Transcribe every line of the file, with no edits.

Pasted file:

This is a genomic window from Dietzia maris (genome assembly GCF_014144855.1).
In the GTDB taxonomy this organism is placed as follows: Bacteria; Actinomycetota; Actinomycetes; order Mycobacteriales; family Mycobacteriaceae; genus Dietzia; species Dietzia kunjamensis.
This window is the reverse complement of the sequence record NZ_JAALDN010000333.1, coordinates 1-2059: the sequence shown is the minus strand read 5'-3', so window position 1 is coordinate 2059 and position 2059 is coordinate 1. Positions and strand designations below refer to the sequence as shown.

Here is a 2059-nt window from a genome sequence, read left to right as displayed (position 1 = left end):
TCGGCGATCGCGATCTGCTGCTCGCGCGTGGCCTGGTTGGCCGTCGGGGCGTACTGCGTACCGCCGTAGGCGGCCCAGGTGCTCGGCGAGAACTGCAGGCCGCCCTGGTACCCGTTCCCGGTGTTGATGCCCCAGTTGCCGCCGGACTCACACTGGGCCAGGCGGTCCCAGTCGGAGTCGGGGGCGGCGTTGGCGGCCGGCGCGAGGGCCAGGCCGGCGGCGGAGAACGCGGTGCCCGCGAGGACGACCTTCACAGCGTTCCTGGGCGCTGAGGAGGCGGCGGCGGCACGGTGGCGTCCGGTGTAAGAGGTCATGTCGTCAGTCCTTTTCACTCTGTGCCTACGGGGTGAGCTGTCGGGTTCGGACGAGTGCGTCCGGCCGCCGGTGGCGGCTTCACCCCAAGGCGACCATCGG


This is a genomic window from Dietzia maris (genome assembly GCF_014144855.1).
In the GTDB taxonomy this organism is placed as follows: Bacteria; Actinomycetota; Actinomycetes; order Mycobacteriales; family Mycobacteriaceae; genus Dietzia; species Dietzia kunjamensis.
This window is the reverse complement of the sequence record NZ_JAALDN010000333.1, coordinates 1-2059: the sequence shown is the minus strand read 5'-3', so window position 1 is coordinate 2059 and position 2059 is coordinate 1. Positions and strand designations below refer to the sequence as shown.

Here is a 2059-nt window from a genome sequence, read left to right as displayed (position 1 = left end):
TCGGCGATCGCGATCTGCTGCTCGCGCGTGGCCTGGTTGGCCGTCGGGGCGTACTGCGTACCGCCGTAGGCGGCCCAGGTGCTCGGCGAGAACTGCAGGCCGCCCTGGTACCCGTTCCCGGTGTTGATGCCCCAGTTGCCGCCGGACTCACACTGGGCCAGGCGGTCCCAGTCGGAGTCGGGGGCGGCGTTGGCGGCCGGCGCGAGGGCCAGGCCGGCGGCGGAGAACGCGGTGCCCGCGAGGACGACCTTCACAGCGTTCCTGGGCGCTGAGGAGGCGGCGGCGGCACGGTGGCGTCCGGTGTAAGAGGTCATGTCGTCAGTCCTTTTCACTCTGTGCCTACGGGGTGAGCTGTCGGGTTCGGACGAGTGCGTCCGGCCGCCGGTGGCGGCTTCACCCCAAGGCGACCATCGG